In response to the killing of Freddie Gray, Mya Hall, and others by the Baltimore Police Department, the protests in the street, and the mobilization of the National Guard to enforce a nightly curfew the National Domestic Workers Alliance (NDWA) issued the following statement:
“Our hearts are with the family and loved ones of Freddie Gray, a 25 year old Black man who was brutally and senselessly beaten by six officers of the Baltimore Police Department. Gray’s injuries were so horrific that his spine was severed during the encounter, and he later died from the injuries that he sustained. Just a few weeks prior, Mya Hall, a Black trans woman, was killed by the same police department.
Our country is at a critical juncture, forced to face with broken hearts the impacts of a broken democracy and economy. Since the beginning of this year alone, a Black person has been killed by police at the rate of one every eight hours. Every eight hours a mother loses their child to violence at the hands of the very people who took an oath to protect and serve.
Our country is at a critical juncture. Since the beginning of this year alone, a Black person has been killed by police at the rate of one every eight hours.
Baltimore is no different. Baltimore is 63% Black. 24% of people in Baltimore live below the poverty line, and there is a twenty year difference in life expectancy between those who live in the most affluent neighborhoods, and those who live just six miles away in the poorest neighborhoods. Since 2011, Baltimore has had to pay over $5.7 million to more than 100 families whose relatives have been killed or violently attacked by the police. All of the victims were Black – including a pregnant woman and an 87 year old grandmother.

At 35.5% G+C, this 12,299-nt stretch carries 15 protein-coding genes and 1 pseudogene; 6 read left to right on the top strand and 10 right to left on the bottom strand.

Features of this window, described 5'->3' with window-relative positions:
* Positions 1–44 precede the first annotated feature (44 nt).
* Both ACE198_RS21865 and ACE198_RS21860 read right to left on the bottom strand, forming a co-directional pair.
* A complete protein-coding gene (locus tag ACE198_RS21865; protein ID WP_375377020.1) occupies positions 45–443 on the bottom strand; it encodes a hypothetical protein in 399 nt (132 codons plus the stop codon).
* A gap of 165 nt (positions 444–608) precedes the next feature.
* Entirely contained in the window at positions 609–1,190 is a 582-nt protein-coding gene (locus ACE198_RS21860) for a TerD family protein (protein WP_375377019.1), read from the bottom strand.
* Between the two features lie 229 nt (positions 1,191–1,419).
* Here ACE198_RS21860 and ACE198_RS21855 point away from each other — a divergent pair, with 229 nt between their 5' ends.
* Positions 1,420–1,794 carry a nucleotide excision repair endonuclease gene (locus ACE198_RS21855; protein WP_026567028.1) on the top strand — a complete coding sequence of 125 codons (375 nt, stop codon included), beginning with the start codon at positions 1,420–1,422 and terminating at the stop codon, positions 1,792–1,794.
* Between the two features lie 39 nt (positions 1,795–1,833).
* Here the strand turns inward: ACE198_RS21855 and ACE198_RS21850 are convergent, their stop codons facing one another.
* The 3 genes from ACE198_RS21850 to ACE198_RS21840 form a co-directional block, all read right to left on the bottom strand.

That’s why it’s appalling that so much of the media coverage has expressed outrage at broken windows, yet very little for the broken families that are hanging on by a thread, holding the tatters of our economy and our democracy together.
We can and must do better to focus our attention and our action in the places where it belongs – getting to the root causes of why a rebellion is raging in Baltimore.
We know that change is coming, and that change is never convenient. Real change requires ruptures in our collective consciousness and disruptions in our everyday habits. What is happening in Baltimore is a rupture and a disruption that deserves our attention, our love, and our commitment to the birth of a new world that upholds the right to dignity and fairness for all.”